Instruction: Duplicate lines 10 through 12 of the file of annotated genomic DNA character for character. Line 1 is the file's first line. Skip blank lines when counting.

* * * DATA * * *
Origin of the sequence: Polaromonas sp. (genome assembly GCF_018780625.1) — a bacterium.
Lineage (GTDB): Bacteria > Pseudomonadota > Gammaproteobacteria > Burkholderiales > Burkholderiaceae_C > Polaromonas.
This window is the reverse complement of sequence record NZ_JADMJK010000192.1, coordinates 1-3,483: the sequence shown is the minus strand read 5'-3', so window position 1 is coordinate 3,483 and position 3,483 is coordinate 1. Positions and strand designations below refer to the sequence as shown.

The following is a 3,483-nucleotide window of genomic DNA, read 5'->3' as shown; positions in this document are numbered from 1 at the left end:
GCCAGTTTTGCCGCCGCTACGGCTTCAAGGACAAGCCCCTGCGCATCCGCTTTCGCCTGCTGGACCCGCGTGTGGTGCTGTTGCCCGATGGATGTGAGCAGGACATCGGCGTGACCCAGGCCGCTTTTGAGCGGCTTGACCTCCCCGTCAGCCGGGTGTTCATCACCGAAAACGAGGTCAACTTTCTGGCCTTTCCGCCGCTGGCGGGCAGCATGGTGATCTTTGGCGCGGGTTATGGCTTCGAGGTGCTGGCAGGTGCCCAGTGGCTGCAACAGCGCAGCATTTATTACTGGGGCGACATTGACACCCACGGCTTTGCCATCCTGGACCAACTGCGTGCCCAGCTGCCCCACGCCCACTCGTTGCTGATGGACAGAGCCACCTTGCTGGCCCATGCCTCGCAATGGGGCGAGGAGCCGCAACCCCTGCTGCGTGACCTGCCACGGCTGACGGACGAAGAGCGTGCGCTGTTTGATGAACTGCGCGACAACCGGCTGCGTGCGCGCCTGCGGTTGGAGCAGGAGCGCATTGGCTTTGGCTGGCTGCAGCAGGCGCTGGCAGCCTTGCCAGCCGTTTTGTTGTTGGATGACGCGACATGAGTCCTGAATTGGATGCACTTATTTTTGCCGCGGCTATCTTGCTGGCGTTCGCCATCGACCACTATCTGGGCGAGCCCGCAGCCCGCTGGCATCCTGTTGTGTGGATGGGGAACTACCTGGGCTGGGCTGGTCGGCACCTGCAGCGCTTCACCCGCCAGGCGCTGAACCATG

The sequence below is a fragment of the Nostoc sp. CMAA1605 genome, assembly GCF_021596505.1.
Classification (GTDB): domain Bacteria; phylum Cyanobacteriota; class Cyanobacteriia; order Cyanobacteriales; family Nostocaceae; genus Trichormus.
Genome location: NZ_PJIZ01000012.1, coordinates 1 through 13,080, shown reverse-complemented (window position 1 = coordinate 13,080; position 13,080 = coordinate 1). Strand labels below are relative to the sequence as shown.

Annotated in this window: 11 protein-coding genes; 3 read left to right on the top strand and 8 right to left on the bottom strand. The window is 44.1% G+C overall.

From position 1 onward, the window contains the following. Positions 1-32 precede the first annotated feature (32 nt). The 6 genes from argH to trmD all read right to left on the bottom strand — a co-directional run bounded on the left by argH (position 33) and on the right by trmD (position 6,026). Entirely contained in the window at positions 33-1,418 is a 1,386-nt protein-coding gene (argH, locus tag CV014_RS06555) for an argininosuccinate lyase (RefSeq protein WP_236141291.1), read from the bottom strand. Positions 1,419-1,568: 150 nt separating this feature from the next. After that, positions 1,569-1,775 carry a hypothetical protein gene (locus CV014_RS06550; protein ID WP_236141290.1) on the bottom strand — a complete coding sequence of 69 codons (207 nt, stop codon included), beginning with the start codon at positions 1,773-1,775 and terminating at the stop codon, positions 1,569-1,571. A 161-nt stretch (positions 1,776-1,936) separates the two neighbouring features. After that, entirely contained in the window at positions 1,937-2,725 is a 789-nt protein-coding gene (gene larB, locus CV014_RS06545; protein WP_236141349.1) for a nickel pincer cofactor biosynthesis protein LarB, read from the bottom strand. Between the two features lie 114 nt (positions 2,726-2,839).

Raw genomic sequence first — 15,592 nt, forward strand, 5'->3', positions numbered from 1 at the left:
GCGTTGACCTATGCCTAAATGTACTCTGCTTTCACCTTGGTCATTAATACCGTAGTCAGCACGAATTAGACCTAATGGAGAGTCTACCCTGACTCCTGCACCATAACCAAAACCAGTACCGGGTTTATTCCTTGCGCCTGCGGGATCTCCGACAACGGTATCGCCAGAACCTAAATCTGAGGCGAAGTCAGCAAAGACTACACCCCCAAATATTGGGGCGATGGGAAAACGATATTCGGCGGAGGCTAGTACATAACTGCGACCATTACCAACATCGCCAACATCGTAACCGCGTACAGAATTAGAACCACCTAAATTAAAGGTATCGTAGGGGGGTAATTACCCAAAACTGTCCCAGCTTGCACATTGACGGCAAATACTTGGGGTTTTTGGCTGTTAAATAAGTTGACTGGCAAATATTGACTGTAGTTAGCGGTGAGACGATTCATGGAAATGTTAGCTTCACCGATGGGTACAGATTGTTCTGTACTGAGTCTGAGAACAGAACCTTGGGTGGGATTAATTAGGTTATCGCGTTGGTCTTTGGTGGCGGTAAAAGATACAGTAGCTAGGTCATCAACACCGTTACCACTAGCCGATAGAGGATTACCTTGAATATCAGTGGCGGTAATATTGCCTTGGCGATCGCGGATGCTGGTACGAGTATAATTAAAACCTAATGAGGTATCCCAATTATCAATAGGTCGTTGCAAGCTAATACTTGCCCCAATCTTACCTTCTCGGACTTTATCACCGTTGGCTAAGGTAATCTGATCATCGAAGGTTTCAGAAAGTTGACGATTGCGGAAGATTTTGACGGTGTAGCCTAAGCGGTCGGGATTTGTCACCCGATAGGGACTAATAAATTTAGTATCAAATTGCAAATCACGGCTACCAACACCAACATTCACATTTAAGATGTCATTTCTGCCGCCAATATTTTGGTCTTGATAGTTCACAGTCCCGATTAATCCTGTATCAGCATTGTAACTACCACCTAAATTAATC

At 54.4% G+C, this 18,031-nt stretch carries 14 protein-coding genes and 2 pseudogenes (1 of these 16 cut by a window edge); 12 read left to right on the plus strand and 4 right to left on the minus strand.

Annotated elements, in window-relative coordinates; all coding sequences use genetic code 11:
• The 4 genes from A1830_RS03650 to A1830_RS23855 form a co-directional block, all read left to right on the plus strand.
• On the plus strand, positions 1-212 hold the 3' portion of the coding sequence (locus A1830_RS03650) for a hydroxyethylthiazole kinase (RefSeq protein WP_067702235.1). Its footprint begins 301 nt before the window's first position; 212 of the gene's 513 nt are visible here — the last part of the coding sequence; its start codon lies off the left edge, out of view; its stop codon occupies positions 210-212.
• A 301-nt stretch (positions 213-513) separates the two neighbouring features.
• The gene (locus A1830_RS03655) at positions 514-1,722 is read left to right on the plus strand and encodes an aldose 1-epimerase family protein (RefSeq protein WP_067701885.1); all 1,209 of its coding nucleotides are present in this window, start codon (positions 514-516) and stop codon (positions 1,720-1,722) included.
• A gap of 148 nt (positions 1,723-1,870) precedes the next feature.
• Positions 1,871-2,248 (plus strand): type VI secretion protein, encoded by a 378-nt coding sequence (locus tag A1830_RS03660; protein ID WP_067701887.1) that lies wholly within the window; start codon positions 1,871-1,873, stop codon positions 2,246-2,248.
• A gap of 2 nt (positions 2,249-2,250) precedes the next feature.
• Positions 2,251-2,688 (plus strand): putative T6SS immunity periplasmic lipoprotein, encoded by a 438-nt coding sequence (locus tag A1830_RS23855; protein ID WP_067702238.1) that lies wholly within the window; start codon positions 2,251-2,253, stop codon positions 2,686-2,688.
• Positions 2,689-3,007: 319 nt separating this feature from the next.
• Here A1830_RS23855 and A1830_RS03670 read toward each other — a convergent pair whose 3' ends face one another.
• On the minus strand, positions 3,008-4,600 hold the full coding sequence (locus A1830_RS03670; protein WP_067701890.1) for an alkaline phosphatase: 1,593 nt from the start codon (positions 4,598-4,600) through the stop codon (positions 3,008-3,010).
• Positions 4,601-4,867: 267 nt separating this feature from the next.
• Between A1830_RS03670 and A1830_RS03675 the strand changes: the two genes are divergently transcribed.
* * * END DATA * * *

From position 1 onward, the window contains the following. Positions 1-32 precede the first annotated feature (32 nt). The 6 genes from argH to trmD all read right to left on the bottom strand — a co-directional run bounded on the left by argH (position 33) and on the right by trmD (position 6,026). Entirely contained in the window at positions 33-1,418 is a 1,386-nt protein-coding gene (argH, locus tag CV014_RS06555) for an argininosuccinate lyase (RefSeq protein WP_236141291.1), read from the bottom strand. Positions 1,419-1,568: 150 nt separating this feature from the next. After that, positions 1,569-1,775 carry a hypothetical protein gene (locus CV014_RS06550; protein ID WP_236141290.1) on the bottom strand — a complete coding sequence of 69 codons (207 nt, stop codon included), beginning with the start codon at positions 1,773-1,775 and terminating at the stop codon, positions 1,569-1,571. A 161-nt stretch (positions 1,776-1,936) separates the two neighbouring features. After that, entirely contained in the window at positions 1,937-2,725 is a 789-nt protein-coding gene (gene larB, locus CV014_RS06545; protein WP_236141349.1) for a nickel pincer cofactor biosynthesis protein LarB, read from the bottom strand. Between the two features lie 114 nt (positions 2,726-2,839).

Raw genomic sequence first — 15,592 nt, forward strand, 5'->3', positions numbered from 1 at the left:
GCGTTGACCTATGCCTAAATGTACTCTGCTTTCACCTTGGTCATTAATACCGTAGTCAGCACGAATTAGACCTAATGGAGAGTCTACCCTGACTCCTGCACCATAACCAAAACCAGTACCGGGTTTATTCCTTGCGCCTGCGGGATCTCCGACAACGGTATCGCCAGAACCTAAATCTGAGGCGAAGTCAGCAAAGACTACACCCCCAAATATTGGGGCGATGGGAAAACGATATTCGGCGGAGGCTAGTACATAACTGCGACCATTACCAACATCGCCAACATCGTAACCGCGTACAGAATTAGAACCACCTAAATTAAAGGTATCGTAGGGGGGTAATTACCCAAAACTGTCCCAGCTTGCACATTGACGGCAAATACTTGGGGTTTTTGGCTGTTAAATAAGTTGACTGGCAAATATTGACTGTAGTTAGCGGTGAGACGATTCATGGAAATGTTAGCTTCACCGATGGGTACAGATTGTTCTGTACTGAGTCTGAGAACAGAACCTTGGGTGGGATTAATTAGGTTATCGCGTTGGTCTTTGGTGGCGGTAAAAGATACAGTAGCTAGGTCATCAACACCGTTACCACTAGCCGATAGAGGATTACCTTGAATATCAGTGGCGGTAATATTGCCTTGGCGATCGCGGATGCTGGTACGAGTATAATTAAAACCTAATGAGGTATCCCAATTATCAATAGGTCGTTGCAAGCTAATACTTGCCCCAATCTTACCTTCTCGGACTTTATCACCGTTGGCTAAGGTAATCTGATCATCGAAGGTTTCAGAAAGTTGACGATTGCGGAAGATTTTGACGGTGTAGCCTAAGCGGTCGGGATTTGTCACCCGATAGGGACTAATAAATTTAGTATCAAATTGCAAATCACGGCTACCAACACCAACATTCACATTTAAGATGTCATTTCTGCCGCCAATATTTTGGTCTTGATAGTTCACAGTCCCGATTAATCCTGTATCAGCATTGTAACTACCACCTAAATTAATC